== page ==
The U.S. Department of State announced last week it is preparing to gradually resume providing passport services in phases this week, continuing services which have been effectively suspended since March.
In order to help people understand what changes they can expect when the services resumes, Assistant Secretary of State for Consular Affairs, Carl Risch, held a conference call on Friday detailing the phased resumption of passport services throughout the country.
“The COVID-19 pandemic posed an unprecedented challenge to our operations,” said Risch.
“To keep our employees and customers safe, and to reduce the spread of COVID-19 we significantly reduced our passport operations in March, leaving only enough staff at our passport agencies to process cases involving life and death emergencies.”
Passport services couldn’t resume normally during the lockdown period because important documentation could not be securely obtained and verified over the phone. “This means only reviewing them in government facilities,” said Risch. “It must be written and manufactured in secure government facilities to protect national security.”
The State Department has been monitoring the situation, both nationally and on a state and local level to see if conditions were right to resume service.
“Now, as many states are safely reopening, it’s only prudent for us to follow suit. More and more of our employees are returning to our passport facilities to immediately work on finalizing sent applications,” said Risch.
“In line with the State Department’s broader framework, the bureau of Consular Affairs has put into action our plan to return to normal passport operations. This is a phased plan to gradually bring back more staff to our agencies, to tackle the applications we’ve received since March.”
Since last week, 11 passport agencies have entered Phase One of the reopening process, with facilities gradually ramping up operations, based on local conditions and state and CDC guidelines.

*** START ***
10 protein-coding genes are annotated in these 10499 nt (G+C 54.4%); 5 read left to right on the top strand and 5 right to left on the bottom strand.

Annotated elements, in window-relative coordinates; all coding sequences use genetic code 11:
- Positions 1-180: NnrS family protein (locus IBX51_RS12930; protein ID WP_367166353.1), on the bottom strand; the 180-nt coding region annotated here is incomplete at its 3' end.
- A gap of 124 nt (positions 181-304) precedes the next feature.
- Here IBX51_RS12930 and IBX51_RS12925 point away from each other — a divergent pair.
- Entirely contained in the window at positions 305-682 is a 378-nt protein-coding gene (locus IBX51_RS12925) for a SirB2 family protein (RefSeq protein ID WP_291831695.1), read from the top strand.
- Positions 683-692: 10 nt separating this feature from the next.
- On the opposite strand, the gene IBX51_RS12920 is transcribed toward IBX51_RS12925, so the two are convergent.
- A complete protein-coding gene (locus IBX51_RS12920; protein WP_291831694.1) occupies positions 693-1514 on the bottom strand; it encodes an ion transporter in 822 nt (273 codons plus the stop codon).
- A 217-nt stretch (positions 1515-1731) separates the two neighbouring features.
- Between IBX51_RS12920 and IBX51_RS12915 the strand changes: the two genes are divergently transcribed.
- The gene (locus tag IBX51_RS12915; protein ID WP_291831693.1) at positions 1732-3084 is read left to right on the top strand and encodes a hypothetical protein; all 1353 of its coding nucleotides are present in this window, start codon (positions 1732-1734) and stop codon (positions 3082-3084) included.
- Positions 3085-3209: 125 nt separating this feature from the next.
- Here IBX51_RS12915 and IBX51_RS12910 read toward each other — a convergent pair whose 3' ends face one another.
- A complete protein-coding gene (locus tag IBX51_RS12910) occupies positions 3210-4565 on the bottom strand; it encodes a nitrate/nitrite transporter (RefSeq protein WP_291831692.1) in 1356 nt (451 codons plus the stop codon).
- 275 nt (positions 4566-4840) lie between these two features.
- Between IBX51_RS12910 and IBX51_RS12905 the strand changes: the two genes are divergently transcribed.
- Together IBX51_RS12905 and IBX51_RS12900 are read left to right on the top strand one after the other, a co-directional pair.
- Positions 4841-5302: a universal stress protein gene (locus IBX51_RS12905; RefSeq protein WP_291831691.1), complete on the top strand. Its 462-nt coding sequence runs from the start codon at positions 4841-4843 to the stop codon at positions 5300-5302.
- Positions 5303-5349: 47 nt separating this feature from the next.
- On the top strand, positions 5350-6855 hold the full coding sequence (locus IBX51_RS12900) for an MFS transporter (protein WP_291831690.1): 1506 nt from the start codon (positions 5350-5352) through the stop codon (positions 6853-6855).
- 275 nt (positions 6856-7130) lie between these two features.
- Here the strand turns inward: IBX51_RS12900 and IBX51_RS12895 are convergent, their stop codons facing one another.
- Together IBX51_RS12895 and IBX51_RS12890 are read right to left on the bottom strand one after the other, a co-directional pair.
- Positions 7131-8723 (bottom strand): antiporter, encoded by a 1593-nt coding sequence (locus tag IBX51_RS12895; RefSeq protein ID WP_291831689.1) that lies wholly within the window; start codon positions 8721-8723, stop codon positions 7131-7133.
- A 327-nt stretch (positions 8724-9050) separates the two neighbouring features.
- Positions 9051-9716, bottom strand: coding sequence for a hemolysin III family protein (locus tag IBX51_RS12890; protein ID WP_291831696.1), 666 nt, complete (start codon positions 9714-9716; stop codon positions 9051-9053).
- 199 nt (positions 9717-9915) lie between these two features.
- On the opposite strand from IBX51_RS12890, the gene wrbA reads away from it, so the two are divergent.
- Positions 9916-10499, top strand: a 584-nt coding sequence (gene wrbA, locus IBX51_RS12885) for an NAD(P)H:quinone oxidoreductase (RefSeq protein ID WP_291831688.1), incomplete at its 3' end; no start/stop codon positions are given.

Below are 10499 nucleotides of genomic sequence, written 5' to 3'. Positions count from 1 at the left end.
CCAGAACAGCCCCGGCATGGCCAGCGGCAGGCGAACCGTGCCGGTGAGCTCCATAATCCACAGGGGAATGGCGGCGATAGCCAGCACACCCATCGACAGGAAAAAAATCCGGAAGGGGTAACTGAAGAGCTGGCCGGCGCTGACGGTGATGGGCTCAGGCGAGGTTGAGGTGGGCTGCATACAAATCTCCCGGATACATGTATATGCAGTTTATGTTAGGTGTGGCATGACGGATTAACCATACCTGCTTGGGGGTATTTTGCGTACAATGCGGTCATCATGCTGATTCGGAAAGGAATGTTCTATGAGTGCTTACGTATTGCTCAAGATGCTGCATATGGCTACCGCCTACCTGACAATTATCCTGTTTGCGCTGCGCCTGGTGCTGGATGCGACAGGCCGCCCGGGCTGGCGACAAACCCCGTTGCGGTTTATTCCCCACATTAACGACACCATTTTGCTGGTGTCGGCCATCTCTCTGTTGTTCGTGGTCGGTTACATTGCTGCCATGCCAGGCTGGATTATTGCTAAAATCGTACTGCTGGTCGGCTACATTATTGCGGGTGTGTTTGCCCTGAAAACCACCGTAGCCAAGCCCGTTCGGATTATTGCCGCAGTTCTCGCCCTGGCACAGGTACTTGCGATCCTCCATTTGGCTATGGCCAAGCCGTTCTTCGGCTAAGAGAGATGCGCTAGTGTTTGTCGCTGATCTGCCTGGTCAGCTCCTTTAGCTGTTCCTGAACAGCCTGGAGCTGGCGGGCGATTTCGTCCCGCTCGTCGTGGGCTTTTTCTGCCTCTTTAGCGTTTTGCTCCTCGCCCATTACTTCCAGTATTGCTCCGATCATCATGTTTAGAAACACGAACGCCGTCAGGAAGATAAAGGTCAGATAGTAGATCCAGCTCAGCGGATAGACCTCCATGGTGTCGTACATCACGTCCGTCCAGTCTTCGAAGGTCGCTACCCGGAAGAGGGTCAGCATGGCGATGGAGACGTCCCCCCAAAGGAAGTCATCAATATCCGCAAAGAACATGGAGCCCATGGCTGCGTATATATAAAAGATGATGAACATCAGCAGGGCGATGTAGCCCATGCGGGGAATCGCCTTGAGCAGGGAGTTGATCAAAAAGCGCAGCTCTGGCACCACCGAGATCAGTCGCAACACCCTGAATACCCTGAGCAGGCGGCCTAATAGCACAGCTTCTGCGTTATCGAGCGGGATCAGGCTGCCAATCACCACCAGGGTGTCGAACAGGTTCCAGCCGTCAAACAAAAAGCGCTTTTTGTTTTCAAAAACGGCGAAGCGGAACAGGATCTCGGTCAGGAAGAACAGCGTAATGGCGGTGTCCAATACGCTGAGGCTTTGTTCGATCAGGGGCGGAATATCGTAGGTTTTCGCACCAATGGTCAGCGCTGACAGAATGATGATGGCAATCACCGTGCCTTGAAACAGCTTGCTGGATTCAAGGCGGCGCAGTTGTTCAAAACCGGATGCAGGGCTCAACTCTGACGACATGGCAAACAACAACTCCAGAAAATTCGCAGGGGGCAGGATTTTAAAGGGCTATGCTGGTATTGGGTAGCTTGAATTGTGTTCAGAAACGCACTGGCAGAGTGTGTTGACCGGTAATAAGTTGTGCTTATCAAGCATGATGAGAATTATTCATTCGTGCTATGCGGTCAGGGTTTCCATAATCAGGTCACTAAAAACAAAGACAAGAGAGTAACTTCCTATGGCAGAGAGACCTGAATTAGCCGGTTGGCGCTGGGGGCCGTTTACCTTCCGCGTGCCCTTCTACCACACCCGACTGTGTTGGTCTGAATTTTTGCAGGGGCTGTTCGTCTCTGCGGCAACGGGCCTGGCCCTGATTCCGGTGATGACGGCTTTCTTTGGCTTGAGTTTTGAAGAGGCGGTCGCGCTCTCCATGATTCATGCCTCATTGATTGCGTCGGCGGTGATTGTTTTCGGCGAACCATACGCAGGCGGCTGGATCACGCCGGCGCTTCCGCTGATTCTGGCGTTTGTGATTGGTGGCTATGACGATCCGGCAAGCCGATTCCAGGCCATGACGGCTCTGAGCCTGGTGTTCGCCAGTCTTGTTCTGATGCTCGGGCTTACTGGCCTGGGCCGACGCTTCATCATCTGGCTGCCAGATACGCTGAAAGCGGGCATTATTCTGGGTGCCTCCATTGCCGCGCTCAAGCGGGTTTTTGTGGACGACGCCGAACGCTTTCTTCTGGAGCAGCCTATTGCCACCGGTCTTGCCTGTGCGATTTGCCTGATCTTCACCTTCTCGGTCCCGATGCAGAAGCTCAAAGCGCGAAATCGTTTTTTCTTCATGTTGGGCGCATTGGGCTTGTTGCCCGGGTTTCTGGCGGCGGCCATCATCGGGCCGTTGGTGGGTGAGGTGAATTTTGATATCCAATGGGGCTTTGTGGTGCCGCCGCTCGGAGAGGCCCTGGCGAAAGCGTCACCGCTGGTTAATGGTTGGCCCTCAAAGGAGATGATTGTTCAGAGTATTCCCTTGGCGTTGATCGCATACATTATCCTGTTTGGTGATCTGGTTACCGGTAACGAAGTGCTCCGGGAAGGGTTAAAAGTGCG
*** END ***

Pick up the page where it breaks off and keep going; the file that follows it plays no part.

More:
Phase Two of the process will have most of the staff returning to work and applications will then be processed on a “first in, first out” basis starting with the oldest applications.
And Phase Three will have all the rest of Passport Service staff will return to work to continue processing applications on a first in, first out basis, though it will start offering expedited processing during this phase.
“The health and safety of our workforce and customers will always remain our top priority,” said Risch. “As a result we will be able to balance our commitment to facilitating American’s travel abroad, with our duty to safeguard our employees and customers.”
In the facilities, they are facilitating social distancing and supplying customer-facing employees with Personal Protective Equipment to help keep people safe and healthy while they prepare to travel.
The department is also preparing for a potential resurgence of the pandemic, as destinations begin reporting increased infection rates again. “We’re all going to have to be vigilant of this situation in the future, but we believe we are in a much better position now going forward to weather such storms, should it come back,” said Risch.
Normally, over 18 million passports are processed each year by the Dept., and once services do come back online the backlog of applications will force some significant delays for applicants. “We are committed to working as hard as we can to process applications as quickly as possible, as soon as it is safe for us to do so,” the State Department said in a statement.